Excellence in Washington State Government Leadership Award

The Leadership Award is given to individuals at all levels of management who show exemplary leadership by demonstrating vision, dedication to public service, a significant contribution to the advancement of state government, personal integrity, and a commitment to diversity, equity and inclusion.

2024 Leadership Award recipients

Andrea has shown visionary leadership in many ways over the past year. Following several retirements in her “small but mighty” statewide recreation program, she rebuilt and expanded the team, while ensuring that the employees who remained had the resources they needed to succeed. Her plan to hire an additional four talented professionals onto a team that dwindled to only four was done so thoughtfully and strategically. Seeing opportunities for promotions, much needed reclassifications, and team restructuring, Andrea’s vision resulted in a high-functioning team of enabled leaders.

The projects Andrea and her team have endeavored upon in the last year are nothing short of remarkable. She is the Project Manager for DNR’s first ever Outdoor Access and Responsible Recreation (OARR) Strategic Plan. This planning effort is visionary by definition. With over 20 million visitor days on DNR’s 5.6 million acres, Andrea is realizing the need for the agency’s statewide vision for recreation and access management. This plan’s unique outreach strategy has resulted in meaningful input from trust beneficiaries, sister agencies, statewide partners, community-based organizations, the public and tribes. The agency is committed to codeveloping this plan with tribes, and the process has been applauded by many involved.

Andrea has also been leading the agency’s involvement in the Tribes-State Recreation Impacts Committee, an incredibly complex project aimed at studying and addressing the impacts of recreation on state-managed lands. Being involved in both projects, She has integrated both processes so that the work could be done efficiently and in earnest. 

Andrea has also championed House Bill 2165 on behalf of DNR, a statutory change that the agency has been pursuing for decades. This bill has been remarkably successful in the legislature and is backed by a very diverse set of stakeholders—a testament to their trust in Andrea’s leadership and commitment to equitable access.

Nominated by Brodrick Coval

Casey Hanell is an exceptional leader who serves as Director of the Washington Geological Survey and Washington State Geologist. He leads WGS’s delivery of Geology in the Public Interest that contributes to the safety and well-being of Washington residents. Under Casey’s leadership, WGS educates the public, government and industry about the nature of the land around us, the consequences of geological events such as earthquakes and tsunamis, and the availability of important resources such as aquifers, sand and gravel. WGS is the primary source of geological products and services for government agencies, businesses and the public.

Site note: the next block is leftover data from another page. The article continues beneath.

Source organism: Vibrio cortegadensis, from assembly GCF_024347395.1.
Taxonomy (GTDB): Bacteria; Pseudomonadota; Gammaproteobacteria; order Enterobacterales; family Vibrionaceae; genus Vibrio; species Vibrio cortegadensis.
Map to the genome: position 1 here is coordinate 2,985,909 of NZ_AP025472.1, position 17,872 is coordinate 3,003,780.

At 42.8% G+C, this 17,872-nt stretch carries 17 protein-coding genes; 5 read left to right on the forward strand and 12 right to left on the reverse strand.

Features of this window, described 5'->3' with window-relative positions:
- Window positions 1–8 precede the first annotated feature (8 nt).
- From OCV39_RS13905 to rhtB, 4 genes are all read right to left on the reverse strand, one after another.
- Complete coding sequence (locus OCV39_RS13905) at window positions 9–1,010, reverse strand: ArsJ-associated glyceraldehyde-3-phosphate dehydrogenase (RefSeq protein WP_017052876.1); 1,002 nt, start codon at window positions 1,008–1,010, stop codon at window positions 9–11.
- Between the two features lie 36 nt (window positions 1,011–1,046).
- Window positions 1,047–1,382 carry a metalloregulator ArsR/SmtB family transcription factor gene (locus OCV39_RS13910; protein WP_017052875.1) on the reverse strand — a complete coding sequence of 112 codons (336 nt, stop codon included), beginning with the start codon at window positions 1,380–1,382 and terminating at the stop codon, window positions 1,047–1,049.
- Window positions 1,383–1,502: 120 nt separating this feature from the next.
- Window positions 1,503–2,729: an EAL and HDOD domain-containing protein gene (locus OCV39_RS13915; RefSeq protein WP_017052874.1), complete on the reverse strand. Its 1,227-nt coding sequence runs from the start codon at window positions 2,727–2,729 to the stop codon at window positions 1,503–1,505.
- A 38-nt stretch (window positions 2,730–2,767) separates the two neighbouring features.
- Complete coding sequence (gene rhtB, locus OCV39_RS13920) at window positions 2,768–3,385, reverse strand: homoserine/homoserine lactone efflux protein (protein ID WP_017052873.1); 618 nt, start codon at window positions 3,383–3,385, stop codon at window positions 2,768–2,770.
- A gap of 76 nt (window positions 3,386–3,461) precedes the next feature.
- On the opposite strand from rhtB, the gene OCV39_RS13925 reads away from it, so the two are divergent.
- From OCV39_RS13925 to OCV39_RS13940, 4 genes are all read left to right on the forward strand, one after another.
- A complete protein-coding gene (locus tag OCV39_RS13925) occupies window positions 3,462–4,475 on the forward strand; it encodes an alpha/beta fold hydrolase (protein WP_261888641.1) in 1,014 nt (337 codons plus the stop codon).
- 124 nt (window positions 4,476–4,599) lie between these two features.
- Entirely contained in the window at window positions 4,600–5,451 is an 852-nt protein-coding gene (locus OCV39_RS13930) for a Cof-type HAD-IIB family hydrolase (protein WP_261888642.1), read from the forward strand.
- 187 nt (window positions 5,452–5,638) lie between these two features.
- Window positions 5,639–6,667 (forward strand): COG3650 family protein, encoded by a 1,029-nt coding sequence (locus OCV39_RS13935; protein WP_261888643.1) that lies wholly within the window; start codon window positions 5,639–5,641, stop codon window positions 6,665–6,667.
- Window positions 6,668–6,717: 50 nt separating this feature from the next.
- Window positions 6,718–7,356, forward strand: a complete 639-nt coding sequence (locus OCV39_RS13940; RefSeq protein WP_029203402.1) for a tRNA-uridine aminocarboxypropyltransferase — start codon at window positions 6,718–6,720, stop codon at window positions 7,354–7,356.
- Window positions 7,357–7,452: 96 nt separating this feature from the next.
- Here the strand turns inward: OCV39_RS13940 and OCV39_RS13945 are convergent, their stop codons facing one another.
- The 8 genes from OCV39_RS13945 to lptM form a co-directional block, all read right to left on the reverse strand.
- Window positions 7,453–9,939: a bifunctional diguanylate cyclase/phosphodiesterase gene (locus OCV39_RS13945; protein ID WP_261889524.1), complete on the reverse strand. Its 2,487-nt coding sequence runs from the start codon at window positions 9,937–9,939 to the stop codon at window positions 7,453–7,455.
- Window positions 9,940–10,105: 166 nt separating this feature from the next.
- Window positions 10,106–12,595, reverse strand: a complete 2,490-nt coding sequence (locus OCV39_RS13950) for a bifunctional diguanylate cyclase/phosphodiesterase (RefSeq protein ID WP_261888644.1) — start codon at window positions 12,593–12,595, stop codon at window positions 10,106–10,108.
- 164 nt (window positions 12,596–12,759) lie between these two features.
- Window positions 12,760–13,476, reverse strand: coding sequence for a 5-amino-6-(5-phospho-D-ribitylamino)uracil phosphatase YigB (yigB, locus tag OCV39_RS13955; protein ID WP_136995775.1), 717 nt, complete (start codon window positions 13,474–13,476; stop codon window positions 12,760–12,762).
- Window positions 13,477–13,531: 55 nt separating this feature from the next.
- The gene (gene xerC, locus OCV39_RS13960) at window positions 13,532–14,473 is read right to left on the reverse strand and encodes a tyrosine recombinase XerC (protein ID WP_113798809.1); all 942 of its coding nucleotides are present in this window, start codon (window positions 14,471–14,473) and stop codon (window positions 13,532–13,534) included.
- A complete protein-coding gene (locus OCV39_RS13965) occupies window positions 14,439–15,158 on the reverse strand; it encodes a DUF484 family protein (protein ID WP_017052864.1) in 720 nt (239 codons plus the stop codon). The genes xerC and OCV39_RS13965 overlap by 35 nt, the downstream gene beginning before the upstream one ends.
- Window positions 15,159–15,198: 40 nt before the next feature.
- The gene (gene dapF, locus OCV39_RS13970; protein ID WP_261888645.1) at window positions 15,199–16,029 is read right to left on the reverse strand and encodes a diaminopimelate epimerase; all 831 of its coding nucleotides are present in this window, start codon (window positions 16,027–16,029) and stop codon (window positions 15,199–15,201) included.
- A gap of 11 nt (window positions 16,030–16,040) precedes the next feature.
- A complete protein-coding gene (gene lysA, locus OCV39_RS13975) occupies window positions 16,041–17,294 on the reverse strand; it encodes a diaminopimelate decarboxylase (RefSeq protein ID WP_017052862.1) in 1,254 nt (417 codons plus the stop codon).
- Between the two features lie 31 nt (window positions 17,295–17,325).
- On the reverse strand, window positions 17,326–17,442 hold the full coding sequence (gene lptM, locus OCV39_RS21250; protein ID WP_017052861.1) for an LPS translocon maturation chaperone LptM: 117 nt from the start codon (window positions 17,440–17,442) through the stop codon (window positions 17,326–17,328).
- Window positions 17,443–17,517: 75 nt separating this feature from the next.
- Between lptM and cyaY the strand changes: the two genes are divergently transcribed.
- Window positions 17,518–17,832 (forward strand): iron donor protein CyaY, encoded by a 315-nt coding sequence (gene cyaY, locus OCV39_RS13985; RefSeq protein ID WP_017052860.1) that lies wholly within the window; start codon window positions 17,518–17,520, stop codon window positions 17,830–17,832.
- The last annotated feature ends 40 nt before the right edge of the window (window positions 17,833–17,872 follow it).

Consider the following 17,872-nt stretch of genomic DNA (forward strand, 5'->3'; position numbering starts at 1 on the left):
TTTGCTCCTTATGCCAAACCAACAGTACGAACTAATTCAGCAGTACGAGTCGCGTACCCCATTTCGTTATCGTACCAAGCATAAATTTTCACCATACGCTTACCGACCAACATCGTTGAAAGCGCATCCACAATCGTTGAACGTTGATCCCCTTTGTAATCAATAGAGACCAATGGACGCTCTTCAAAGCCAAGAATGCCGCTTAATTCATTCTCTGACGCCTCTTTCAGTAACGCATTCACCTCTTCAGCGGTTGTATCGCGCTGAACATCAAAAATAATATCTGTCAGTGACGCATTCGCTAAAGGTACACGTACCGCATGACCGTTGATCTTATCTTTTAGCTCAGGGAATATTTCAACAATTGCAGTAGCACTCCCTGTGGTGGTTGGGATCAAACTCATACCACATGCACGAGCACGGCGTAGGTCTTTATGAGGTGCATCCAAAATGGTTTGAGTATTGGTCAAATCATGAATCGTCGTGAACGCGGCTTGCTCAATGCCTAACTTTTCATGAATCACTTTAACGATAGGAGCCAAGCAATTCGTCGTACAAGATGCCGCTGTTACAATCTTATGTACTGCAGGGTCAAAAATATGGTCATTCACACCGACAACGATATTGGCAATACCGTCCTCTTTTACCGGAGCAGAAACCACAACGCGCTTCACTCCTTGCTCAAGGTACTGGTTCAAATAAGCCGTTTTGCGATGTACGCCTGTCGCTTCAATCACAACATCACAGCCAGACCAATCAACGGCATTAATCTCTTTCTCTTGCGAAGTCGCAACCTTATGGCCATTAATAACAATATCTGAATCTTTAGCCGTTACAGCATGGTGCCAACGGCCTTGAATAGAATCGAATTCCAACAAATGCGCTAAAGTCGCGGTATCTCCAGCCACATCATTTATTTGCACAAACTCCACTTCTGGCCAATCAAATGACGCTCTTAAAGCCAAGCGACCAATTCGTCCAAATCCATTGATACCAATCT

Casey is respected and appreciated for his communicative and considerate approach to leadership. He validates the members of his WGS team as unique individuals and works to help each person grow and bring forth the best they have to offer. One of Casey’s special qualities is his commitment to listening. As one team member put it, “He goes out of his way to ask … [H]e wants to ensure that he has heard other people’s perspectives.” In all aspects of leadership, Casey is determined, thoughtful, and mindful of what decisions and actions mean for all those involved or affected.

Casey’s commitment to Diversity, Equity, Inclusion and Belonging was recently illustrated by his months-long immersion in an Elevate Leadership program built for the Department of Natural Resources and led by Dr. Isaiah Pickens of iOpening Enterprises. Casey’s experience included group sessions, homework and one-on-one coaching from Dr. Pickens. Casey shone through this experience, exceeding the curriculum to share and apply his learnings with his WGS team. He is a founding member and continues to serve on the DNR Leadership Team’s DEIB workgroup.

Among DNR’s many accomplished leaders, Casey stands out for his caring, his wisdom, his humility and his dedication to public service.

Nominated by Lenny Young

Cezanne regularly goes above and beyond her job responsibilities to encourage, mentor and provide recognition to employees throughout our division, most notably those employees who are marginalized or underrepresented. She keeps both those employees and also external customers who face hardships in mind when proposing projects, solutions and designs for interfaces with which our internal staff and external customers interact.

Cezanne has a varied background and leverages that when brainstorming and engaging in meetings with individuals inside and outside the division and agency. Her work impacts nearly all Washingtonians with her work on the Paid Leave and WA Cares programs.

Most recently, Cezanne worked on SSB 5586, which expanded data sharing between Paid Leave and employers when it comes to their employees’ benefit data. Cezanne took a thoughtful approach around not only what minimal functionality would be needed to meet the legislative mandate, but also what additional work could be completed as part of the project to improve our customers’ experiences. As part of this project, she took initiative in revamping a toolkit available to employers and was mindful on how future phases of the work related to this law would necessitate minor changes to language. She worked with other product managers, analysts and individuals throughout the division in an effort to be as mindful as possible and learn more about the pain points employees and employers are experiencing when it comes to benefits data and information.